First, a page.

FIFA 21 publisher EA has teamed up with Premier League footballer Hamza Choudhury to release a children’s comic book, aimed at inspiring the next generation of British Asian footballers.
The book is titled Hamza: My Story, and is being published in association with the new Midnight Ramadan League, a grass-roots competition in which matches take place during Ramadan after the evening meal of Iftar and late-night prayers. It will be distributed to schools with links to existing 'Premier League Primary Stars' and 'Show Racism the Red Card' campaigns. In-game items representing the league, such as an Ultimate Team kit, have also been released for FIFA 21.
The comic can immediately be viewed online, via the official EA website.
Choudhury was raised in a traditional Bengali Muslim family, and is the only British Asian currently featuring regularly at Premier League level. (Aston Villa's Neil Taylor has just one league appearance this term.) Indeed, research from 2020 shows that of the UK’s 4,000 professional footballers, just 10 were British Asian (0.25%) – despite British Asians making-up 9.7% of the population who play football in the UK recreationally.
The Leicester midfielder’s collaborators on the project include illustrator Raj Dhunna and sports writer Vithushan Ehantharajah.
Today is the launch of a new @EASPORTSFIFA campaign fronted by @HamzaChoudhury1 to inspire the next generation of British Asian footballers.Over the last month, I've been working on a comic book with Hamza on his Bengali heritage & journey so far, illustrated by @rajkdhunna pic.twitter.com/RMW9KrXSfEApril 23, 2021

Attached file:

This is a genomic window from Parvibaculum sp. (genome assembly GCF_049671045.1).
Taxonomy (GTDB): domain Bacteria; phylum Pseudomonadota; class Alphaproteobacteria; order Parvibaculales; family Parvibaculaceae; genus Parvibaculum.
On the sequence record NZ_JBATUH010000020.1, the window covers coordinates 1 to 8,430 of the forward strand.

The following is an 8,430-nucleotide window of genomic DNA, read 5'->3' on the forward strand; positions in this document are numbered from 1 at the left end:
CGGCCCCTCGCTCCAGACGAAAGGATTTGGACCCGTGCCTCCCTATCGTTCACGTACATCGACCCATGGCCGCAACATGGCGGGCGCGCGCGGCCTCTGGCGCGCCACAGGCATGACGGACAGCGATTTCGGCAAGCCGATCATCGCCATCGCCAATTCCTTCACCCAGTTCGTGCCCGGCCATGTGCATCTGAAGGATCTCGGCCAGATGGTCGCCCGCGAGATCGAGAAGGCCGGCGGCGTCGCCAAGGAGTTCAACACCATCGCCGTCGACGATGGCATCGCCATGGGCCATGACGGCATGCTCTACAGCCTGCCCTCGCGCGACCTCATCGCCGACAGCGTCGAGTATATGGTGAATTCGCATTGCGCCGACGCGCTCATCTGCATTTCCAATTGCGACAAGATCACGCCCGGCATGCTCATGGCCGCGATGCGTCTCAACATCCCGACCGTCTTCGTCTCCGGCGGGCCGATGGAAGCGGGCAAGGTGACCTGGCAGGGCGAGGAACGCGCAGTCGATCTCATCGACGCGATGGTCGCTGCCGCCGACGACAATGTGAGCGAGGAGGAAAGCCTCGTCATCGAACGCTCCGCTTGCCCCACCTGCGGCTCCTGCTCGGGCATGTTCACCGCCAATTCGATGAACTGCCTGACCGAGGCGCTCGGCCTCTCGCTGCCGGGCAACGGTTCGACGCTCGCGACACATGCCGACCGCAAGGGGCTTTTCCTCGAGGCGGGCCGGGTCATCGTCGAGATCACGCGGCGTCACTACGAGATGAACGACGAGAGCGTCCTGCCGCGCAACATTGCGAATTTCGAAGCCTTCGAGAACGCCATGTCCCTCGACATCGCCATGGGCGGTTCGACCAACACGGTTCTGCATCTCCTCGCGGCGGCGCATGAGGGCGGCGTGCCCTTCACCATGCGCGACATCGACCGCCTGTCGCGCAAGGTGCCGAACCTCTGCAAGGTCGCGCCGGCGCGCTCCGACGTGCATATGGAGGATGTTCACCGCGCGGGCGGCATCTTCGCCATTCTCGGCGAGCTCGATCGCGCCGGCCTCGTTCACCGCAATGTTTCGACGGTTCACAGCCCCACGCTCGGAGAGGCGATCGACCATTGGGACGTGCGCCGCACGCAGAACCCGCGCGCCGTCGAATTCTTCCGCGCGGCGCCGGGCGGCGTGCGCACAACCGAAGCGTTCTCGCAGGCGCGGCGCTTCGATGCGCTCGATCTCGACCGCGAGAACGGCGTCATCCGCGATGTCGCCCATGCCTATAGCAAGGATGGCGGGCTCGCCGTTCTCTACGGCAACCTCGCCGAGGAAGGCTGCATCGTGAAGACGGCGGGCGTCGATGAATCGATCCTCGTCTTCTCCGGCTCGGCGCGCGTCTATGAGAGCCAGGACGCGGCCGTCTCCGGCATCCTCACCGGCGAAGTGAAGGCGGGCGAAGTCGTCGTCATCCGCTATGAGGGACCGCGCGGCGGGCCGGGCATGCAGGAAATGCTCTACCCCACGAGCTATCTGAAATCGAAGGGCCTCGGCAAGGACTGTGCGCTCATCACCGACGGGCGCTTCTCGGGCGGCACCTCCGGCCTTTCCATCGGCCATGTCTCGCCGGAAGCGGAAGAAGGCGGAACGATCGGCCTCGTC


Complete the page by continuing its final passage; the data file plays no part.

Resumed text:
“I was contacted by a friend who used to work at FourFourTwo and recommended me,” says Ehantharajah of his involvement. “From what I understand, it was something EA were lining up with Hamza, as part of a campaign in unison with Channel 4 around British South Asians in football. Part of that meant they wanted representatives from that community to form the project, which I suppose is where Raj and I come in. Though Raj has been making serious moves for a while!”
The concept resonated strongly with Ehantharajah. “My parents are from Sri Lanka and moved to the UK during the civil war. I was born in London in 1986,” he says. “My dad has always been a huge football fan. He supports Liverpool and captained his university team in Sri Lanka.”
“Dad encouraged us to play, but was always slightly wary about pushing us too much into it,” he continues. “He’d had a couple of bad experiences around football when he came to the UK. Because of that, he’d never take us to watch games though would make up for that by playing with us every weekend in the park. We still all meet up - I have a younger brother - to watch the odd big game at home. And now my brother and I take it upon ourselves to take him to games which is pretty cool."
"Being yourself is important in life and football," says Choudhury in the book's foreword. "It was a lesson taught to me growing up: to love who you are and what you do. Without embracing my heritage, my skin and even my hair, I would not be the person or the footballer I am today. This is my story so far.”
On the video game front, Choudhury was one of more than 50 players upgraded during this year's FIFA 21 FUT Birthday campaign.